Tom Queally's name will always be inextricably linked with that of recently retired wonder horse Frankel.
And while the Irishman is grateful for the opportunities that association has afforded him, he is realistic about how much currency it carries in his new base.
The 28-year-old was unveiled as Hong Kong's newest club jockey, starting a three-month stint tomorrow at Sha Tin, and described the difficulties he expects competing against some of the best riders in the world.
"Anywhere you ride that is different, it broadens your horizons and opens your eyes - everyday becomes a school day and a learning experience," Queally said.
"I am a realist and I know the job at hand won't be easy … I'll just work as hard as I can. It's very different to European racing in a lot of ways, but hopefully I can adapt quickly and make the most of my stay."
"Frankel's jockey" is a tag Queally will have to get used to, but he wouldn't swap it for a minute. "Even though Frankel never raced beyond England, he has taken me around the world and I'm sure he has played a big part in me being here," said Queally, who rode the unbeaten star in all of his 14 career starts.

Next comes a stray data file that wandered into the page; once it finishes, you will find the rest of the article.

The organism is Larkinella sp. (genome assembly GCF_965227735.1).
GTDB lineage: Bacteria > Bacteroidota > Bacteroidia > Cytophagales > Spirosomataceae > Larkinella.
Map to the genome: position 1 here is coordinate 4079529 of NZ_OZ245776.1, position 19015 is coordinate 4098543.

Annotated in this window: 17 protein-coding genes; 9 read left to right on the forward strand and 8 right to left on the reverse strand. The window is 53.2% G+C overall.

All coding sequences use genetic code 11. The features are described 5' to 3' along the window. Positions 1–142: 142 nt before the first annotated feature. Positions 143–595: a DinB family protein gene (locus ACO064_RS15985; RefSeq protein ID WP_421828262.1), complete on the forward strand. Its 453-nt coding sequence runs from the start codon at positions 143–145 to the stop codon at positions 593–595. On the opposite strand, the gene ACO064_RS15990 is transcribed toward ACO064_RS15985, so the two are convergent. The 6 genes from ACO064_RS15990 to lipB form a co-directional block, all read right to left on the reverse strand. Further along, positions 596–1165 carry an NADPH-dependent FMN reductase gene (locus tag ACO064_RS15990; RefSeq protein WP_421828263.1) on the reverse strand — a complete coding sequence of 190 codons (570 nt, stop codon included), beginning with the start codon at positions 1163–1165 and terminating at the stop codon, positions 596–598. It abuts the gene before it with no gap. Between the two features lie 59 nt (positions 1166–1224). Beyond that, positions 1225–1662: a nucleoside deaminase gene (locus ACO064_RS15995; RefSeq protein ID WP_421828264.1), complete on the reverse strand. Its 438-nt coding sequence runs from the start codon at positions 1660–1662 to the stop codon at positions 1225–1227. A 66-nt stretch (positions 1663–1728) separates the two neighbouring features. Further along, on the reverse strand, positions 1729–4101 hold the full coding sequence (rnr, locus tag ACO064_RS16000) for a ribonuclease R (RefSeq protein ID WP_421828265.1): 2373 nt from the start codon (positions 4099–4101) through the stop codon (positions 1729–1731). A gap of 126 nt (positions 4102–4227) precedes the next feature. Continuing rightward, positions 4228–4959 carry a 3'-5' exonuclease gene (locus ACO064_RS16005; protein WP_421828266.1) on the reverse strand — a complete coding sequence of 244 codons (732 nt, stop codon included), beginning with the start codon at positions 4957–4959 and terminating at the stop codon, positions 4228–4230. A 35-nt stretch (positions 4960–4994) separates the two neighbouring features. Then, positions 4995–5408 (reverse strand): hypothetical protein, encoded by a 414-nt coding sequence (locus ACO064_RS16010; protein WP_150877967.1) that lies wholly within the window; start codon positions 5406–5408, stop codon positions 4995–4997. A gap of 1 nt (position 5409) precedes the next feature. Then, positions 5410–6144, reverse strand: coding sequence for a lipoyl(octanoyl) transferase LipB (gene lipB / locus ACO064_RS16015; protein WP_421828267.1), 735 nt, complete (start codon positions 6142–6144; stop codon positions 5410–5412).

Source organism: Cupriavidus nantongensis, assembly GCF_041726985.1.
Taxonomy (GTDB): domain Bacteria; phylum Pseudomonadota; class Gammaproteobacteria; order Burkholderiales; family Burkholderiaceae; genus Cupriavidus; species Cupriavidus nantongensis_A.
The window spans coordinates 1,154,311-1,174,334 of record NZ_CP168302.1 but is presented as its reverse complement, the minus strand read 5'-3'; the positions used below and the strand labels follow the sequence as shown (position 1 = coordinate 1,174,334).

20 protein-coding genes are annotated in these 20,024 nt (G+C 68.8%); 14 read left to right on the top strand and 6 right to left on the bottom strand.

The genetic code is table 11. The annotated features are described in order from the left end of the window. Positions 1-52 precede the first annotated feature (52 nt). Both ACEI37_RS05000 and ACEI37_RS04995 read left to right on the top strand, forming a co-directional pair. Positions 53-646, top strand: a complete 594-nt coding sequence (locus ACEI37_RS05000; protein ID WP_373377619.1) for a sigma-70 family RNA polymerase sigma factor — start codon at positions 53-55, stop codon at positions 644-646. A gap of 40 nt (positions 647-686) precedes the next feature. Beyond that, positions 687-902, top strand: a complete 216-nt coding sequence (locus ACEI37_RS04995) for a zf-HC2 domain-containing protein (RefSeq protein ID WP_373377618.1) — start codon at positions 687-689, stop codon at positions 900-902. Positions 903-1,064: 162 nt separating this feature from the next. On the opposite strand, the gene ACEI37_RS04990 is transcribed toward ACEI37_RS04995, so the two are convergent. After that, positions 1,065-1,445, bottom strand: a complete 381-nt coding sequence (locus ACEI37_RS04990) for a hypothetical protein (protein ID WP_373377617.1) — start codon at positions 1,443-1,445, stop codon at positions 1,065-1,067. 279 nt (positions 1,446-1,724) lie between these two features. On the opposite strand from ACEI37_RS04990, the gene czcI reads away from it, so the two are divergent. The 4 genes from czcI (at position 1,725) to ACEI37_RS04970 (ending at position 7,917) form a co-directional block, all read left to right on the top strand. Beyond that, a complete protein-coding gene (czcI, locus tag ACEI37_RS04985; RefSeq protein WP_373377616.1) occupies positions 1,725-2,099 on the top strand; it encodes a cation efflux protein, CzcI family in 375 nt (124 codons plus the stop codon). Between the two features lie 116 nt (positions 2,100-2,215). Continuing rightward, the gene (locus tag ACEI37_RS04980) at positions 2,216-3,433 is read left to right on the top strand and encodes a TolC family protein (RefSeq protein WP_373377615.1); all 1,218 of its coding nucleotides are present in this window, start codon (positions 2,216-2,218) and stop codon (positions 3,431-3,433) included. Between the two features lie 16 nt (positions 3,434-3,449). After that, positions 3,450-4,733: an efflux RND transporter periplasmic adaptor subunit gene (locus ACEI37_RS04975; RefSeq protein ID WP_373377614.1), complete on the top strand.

"He has raised my profile no end, and no matter what I do from here on, Frankel is going to be the starting point for my introduction anywhere.
"It has been an amazing part of my life. In some ways it is funny because I've got to ride this great horse so early on in my career, so you wonder what is to come for me and how I can get my kicks from now on."
After three rides this weekend, Queally was granted a kick-start to his tenure when he was included in next Wednesday's International Jockey Challenge at Happy Valley, meaning he will have at least four rides in the series races.
"That's a great opportunity. Your rides are drawn out of a hat, so hopefully I can get a decent horse from a nice gate," he said.
"It looks like I have two other rides as well. The main thing is about taking the chance to build good relationships with trainers."
Racing has been in Queally's blood "from day one" - his father Declan was a trainer and as a youngster he cut his teeth riding on the "rough and tumble" pony racing circuit in his homeland.
"I couldn't tell you the day that I started to ride. The name pony racing is a bit misleading. It is pretty tough and gave me a good grounding. I was already used to getting ready for a race, with 300 or 400 rides before I started riding as an apprentice."
Champion apprentice in both Ireland and England, he has now ridden 22 Group One winners, including nine on Frankel.
Hong Kong Jockey Club licensing committee secretary Steve Railton said Queally had the right attitude to thrive here.
"He understands that jockeys and trainers have established relationships, but we're convinced he's up for the challenge," Railton said.